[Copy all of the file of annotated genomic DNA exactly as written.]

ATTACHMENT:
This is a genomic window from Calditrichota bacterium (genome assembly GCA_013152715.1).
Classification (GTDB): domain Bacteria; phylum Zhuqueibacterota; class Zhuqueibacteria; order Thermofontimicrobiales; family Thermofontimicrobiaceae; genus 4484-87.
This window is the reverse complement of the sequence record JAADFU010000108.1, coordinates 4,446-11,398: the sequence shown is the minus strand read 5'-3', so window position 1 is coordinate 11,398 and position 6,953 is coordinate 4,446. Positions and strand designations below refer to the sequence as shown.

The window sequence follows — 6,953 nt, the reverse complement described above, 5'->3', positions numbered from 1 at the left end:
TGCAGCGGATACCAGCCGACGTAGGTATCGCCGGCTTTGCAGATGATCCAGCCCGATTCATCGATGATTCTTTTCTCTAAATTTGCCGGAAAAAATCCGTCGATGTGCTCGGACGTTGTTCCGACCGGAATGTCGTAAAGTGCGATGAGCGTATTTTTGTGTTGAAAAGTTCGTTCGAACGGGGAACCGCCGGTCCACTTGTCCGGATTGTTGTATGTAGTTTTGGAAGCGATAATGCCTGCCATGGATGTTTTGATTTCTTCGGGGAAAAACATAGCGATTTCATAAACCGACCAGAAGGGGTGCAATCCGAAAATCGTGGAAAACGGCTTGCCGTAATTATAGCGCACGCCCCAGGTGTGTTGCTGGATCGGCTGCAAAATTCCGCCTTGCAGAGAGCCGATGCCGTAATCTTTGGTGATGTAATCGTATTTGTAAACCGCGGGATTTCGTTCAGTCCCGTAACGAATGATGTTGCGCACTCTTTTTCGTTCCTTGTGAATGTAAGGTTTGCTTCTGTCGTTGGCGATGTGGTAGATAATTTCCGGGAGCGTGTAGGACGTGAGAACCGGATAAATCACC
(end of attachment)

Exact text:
This is a genomic window from Calditrichota bacterium (genome assembly GCA_013152715.1).
Classification (GTDB): domain Bacteria; phylum Zhuqueibacterota; class Zhuqueibacteria; order Thermofontimicrobiales; family Thermofontimicrobiaceae; genus 4484-87.
This window is the reverse complement of the sequence record JAADFU010000108.1, coordinates 4,446-11,398: the sequence shown is the minus strand read 5'-3', so window position 1 is coordinate 11,398 and position 6,953 is coordinate 4,446. Positions and strand designations below refer to the sequence as shown.

The window sequence follows — 6,953 nt, the reverse complement described above, 5'->3', positions numbered from 1 at the left end:
TGCAGCGGATACCAGCCGACGTAGGTATCGCCGGCTTTGCAGATGATCCAGCCCGATTCATCGATGATTCTTTTCTCTAAATTTGCCGGAAAAAATCCGTCGATGTGCTCGGACGTTGTTCCGACCGGAATGTCGTAAAGTGCGATGAGCGTATTTTTGTGTTGAAAAGTTCGTTCGAACGGGGAACCGCCGGTCCACTTGTCCGGATTGTTGTATGTAGTTTTGGAAGCGATAATGCCTGCCATGGATGTTTTGATTTCTTCGGGGAAAAACATAGCGATTTCATAAACCGACCAGAAGGGGTGCAATCCGAAAATCGTGGAAAACGGCTTGCCGTAATTATAGCGCACGCCCCAGGTGTGTTGCTGGATCGGCTGCAAAATTCCGCCTTGCAGAGAGCCGATGCCGTAATCTTTGGTGATGTAATCGTATTTGTAAACCGCGGGATTTCGTTCAGTCCCGTAACGAATGATGTTGCGCACTCTTTTTCGTTCCTTGTGAATGTAAGGTTTGCTTCTGTCGTTGGCGATGTGGTAGATAATTTCCGGGAGCGTGTAGGACGTGAGAACCGGATAAATCACC